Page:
I think aside from viewer fatigue, all the Disney shows are pretty generic. Yeah, there some differences here and there, but you can swap many of the actors and story lines. In fact, there won't be any black main characters on Disney shows now that SIU and AF will be done. Basically white families and leads. Not sure if that means anythig, but I think Disney drove his tween sitcom thing too hard, much like Nick did with theirs.

Final thought, similar to iCarly, BTR, and Victorious on Nick, their viewership remained loyal to an extent, but many must've grown out of these shows (all on air quite long) and considering them being older by the end, probably stopped watching Nick all together when these shows finished. Probably the same thing happening where Disney audience is maturing and leaving the network all together when their shows end. Imagine if Jessie and Austin and Ally get cancelled, the core Disney shows for the last four years will be gone.

Nick went thru a dry spell where lazy everything caused them to enter their ratings collapse and because they tried doin too much of the same thing, it took awhile for them to recover. But that involved them completely redoing their lineup and diversifying their programs. Each show has its own voice or uniqueness, which I think has definitely helped Nick get viewership again.

This could just be a hiccup for Disney and things could change for the better, but it's pretty clear where things are heading unless that happens.
 

rockorockorocko

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Yeah, there was this one time that every single day they aired Austin & Ally, it was always "Chapters & Choices". That show has 45+ episodes, It should have been at least 9 weeks before they showed the same episode again.

Also, I think the reason why Phineas & Ferb and Wander Over Yonder are doing poorly is because they're lumped up with Disney's worst shows (Dog with a Blog, Jessie, A.N.T. Farm and Fish Hooks). This is why I think Disney shows air some shows on Saturday nights, so all the bad shows won't get lumped into one night causing low viewership for the good shows that air on the same night.
Well, the problem is that never stopped Friday nights before. Many times Friday night would do just as well as Sunday, with basically the same shows you mentioned, it's just ratings are down across the board for Disney. The real culprit might be WOY, which consistently drops big after Disney's 8:30pm airing. I noticed Disney pulled PaF and WOY premieres this month, likely to regroup and figure out what to do. Saturday nights aren't viable anymore now that nicks lineup seems to have found its groove. Disney should considering airing weekend mornings, but truthfully, Nick has those times on lockdown and if a Tmnt/KFP do well Sunday mornings, Disney will be blocked out. Their animation can't compete with Nick head to head, except for GF.
 

CoolEric158

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No no, they don't air it 99% of the time; they air it 95% of the time. It's still pathetic, but there's some improvement.

Either way, I wouldn't say overplay is the main issue, although it is somewhat, as other networks seem to be doing fine with playing the same shows often. (i.e. CN's Adventure Time and Regular Show, Nick's Spongebob and...whatever live action sitcom they have, and Hub's MLP, Pound Puppies, and Littlest Pet Shop) The main issue is that the replacements haven't been doing all that well. After GLC and SiU's endings, Disney tried to replace them with Wander Over Yonder, Liv and Maddie and Dog with a Blog, and neither are doing that well at all, and now Jessie and Austin and Ally are in limbo, and it's still unknown if either will get another season. And there's the fact that Disney...doesn't have that much focus on television cartoons; because Disney has several animation studios dedicated to films that garner more success than a cable network program. Nickelodeon and Cartoon Network on the other hand have a heavier focus on cartoons due to creating less movies, and their parent companies don't have a strong film animation company, since Paramount lost Dreamworks, and Hub Network needs their cartoons mainly to promote their toylines for their many brands. Now things could change with Girl Meets World and Star and the Forces of Evil, but as of now, viewer fatigue and weaker series will be an issue for the Mouse House for the time being.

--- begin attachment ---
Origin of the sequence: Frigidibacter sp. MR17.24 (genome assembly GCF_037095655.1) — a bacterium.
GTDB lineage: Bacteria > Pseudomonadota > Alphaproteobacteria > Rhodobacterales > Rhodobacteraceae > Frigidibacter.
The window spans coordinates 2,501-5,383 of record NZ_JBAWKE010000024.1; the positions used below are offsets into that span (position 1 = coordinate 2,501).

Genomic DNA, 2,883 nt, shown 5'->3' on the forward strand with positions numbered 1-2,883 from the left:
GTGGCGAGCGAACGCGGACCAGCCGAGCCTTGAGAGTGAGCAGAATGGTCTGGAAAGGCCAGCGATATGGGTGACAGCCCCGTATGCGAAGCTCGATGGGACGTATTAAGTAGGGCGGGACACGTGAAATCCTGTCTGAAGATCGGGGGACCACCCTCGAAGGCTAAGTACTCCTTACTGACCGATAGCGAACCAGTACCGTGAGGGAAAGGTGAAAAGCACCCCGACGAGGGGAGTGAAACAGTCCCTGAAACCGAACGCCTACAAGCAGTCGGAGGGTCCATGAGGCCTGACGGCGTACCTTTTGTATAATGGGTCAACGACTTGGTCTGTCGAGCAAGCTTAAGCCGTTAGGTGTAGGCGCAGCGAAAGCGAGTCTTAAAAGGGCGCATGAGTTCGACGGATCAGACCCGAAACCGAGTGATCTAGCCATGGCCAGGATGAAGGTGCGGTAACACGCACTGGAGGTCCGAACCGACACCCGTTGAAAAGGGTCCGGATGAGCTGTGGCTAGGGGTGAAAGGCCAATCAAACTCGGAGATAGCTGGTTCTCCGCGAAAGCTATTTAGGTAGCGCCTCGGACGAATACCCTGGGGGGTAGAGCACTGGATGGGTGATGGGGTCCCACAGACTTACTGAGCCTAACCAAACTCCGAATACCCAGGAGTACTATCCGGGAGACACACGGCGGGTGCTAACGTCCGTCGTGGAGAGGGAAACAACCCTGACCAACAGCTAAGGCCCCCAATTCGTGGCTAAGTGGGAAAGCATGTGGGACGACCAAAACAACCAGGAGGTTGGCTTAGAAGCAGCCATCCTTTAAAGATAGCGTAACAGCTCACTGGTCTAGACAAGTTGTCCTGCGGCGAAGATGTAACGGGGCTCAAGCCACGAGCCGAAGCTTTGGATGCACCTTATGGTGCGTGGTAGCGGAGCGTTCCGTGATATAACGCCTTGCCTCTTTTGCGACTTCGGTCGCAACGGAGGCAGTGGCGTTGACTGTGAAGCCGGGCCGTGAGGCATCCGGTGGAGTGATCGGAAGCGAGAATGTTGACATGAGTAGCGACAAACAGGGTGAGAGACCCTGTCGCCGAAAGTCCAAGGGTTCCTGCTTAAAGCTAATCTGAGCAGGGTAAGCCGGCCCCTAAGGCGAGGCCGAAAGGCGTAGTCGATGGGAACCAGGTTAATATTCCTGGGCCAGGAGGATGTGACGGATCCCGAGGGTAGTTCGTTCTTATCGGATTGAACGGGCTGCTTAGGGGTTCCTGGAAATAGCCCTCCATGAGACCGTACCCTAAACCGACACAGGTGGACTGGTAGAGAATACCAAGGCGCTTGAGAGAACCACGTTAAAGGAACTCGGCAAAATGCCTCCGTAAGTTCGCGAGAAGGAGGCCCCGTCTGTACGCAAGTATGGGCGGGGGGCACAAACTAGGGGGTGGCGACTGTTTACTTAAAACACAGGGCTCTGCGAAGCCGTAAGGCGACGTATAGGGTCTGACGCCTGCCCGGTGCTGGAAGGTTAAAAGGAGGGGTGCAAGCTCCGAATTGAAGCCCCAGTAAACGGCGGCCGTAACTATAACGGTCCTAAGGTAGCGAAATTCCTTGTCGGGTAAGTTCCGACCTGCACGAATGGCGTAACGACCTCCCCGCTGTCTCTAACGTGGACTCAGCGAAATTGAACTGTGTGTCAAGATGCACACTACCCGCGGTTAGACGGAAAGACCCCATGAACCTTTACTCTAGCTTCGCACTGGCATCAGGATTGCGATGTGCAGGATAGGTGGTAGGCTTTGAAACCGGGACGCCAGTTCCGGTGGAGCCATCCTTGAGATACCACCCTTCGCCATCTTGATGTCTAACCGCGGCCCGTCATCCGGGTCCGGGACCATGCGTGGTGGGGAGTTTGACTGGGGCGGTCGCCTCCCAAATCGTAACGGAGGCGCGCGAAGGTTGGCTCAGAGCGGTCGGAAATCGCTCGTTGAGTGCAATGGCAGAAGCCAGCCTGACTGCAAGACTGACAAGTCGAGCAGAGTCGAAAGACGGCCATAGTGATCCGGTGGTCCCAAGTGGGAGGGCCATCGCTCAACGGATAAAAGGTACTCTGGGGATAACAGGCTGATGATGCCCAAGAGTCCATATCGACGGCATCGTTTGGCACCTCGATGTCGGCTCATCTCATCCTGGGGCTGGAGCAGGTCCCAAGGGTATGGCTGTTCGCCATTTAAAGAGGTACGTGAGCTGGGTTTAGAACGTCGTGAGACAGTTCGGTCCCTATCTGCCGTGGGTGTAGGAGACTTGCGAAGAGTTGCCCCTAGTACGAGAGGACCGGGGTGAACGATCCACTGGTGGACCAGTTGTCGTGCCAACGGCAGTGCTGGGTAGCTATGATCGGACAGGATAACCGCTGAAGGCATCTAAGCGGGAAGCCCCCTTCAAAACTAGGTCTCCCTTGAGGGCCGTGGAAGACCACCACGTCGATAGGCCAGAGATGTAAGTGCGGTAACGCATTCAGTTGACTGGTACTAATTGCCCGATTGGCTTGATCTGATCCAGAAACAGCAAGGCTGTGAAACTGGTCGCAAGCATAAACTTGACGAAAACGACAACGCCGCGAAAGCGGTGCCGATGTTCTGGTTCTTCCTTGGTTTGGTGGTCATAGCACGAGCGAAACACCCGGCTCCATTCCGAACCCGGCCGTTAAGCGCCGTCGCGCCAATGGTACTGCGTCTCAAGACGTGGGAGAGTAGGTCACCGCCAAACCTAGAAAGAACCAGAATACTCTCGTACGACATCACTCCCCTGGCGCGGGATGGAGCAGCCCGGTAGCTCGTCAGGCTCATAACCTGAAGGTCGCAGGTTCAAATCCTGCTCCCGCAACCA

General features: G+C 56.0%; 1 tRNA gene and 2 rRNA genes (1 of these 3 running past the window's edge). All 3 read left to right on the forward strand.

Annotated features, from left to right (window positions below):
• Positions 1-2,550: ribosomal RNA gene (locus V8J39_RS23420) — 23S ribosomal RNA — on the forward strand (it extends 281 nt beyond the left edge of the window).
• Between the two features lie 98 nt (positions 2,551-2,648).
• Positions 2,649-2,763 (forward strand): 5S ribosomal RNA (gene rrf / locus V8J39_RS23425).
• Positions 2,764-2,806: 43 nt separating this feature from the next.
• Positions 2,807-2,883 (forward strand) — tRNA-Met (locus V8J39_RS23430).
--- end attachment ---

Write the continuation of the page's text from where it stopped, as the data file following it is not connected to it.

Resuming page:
ILDC

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You know, when the Hub Network was first launched, I actually thought Hasbro was trying to become a more Disney-like company, not necessarily relying on toys. Guess I was a fool.

Now, to get back on topic, why exactly are people saying WoY is underperforming already? I would say it's because you'd expect a Craig McCracken show to do better, but they haven't really been playing up his involvement. The ads make it look like just another hyperactive random cartoon, with little to stand out.
 

Cartoon Ruler

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Now, to get back on topic, why exactly are people saying WoY is underperforming already? I would say it's because you'd expect a Craig McCracken show to do better, but they haven't really been playing up his involvement. The ads make it look like just another hyperactive random cartoon, with little to stand out.
Sanjay & Craig, Fanboy & Chum Chum and Adventure Time, say hi.

I've seen Wander Over Yonder before. It's actually a decent cartoon. If those three mentioned above had done/are doing well with a "hyperactive random" theme, so can WoY. It has potential. Part of the problem of WoY's low ratings is that, like LegoFan pointed out, it's being squashed between Disney's lame kidcoms and also the lack of repeats. If you take a close look at DC's schedule right now, you'll see 1.5 upcoming airings of WoY (in a death zone) for the next two weeks. It's pathetic, which is why I never understood DC's problem with its cartoons.